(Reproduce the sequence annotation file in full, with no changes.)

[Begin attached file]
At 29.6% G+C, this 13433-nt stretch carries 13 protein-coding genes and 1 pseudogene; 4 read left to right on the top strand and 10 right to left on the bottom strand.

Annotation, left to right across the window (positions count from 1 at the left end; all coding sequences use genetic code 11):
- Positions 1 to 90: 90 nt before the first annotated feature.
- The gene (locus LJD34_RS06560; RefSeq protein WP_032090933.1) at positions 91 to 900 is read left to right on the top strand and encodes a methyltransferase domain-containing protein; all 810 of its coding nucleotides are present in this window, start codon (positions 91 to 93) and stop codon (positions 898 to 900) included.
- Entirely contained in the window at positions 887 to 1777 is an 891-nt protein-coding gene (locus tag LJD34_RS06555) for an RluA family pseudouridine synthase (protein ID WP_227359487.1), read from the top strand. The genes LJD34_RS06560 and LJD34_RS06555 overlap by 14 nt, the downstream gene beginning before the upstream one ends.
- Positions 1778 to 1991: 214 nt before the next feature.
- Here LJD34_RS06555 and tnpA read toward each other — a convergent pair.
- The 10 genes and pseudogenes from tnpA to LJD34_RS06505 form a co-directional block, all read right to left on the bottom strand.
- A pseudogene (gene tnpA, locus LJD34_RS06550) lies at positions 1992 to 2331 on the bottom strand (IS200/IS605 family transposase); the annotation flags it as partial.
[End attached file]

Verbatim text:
At 29.6% G+C, this 13433-nt stretch carries 13 protein-coding genes and 1 pseudogene; 4 read left to right on the top strand and 10 right to left on the bottom strand.

Annotation, left to right across the window (positions count from 1 at the left end; all coding sequences use genetic code 11):
- Positions 1 to 90: 90 nt before the first annotated feature.
- The gene (locus LJD34_RS06560; RefSeq protein WP_032090933.1) at positions 91 to 900 is read left to right on the top strand and encodes a methyltransferase domain-containing protein; all 810 of its coding nucleotides are present in this window, start codon (positions 91 to 93) and stop codon (positions 898 to 900) included.
- Entirely contained in the window at positions 887 to 1777 is an 891-nt protein-coding gene (locus tag LJD34_RS06555) for an RluA family pseudouridine synthase (protein ID WP_227359487.1), read from the top strand. The genes LJD34_RS06560 and LJD34_RS06555 overlap by 14 nt, the downstream gene beginning before the upstream one ends.
- Positions 1778 to 1991: 214 nt before the next feature.
- Here LJD34_RS06555 and tnpA read toward each other — a convergent pair.
- The 10 genes and pseudogenes from tnpA to LJD34_RS06505 form a co-directional block, all read right to left on the bottom strand.
- A pseudogene (gene tnpA, locus LJD34_RS06550) lies at positions 1992 to 2331 on the bottom strand (IS200/IS605 family transposase); the annotation flags it as partial.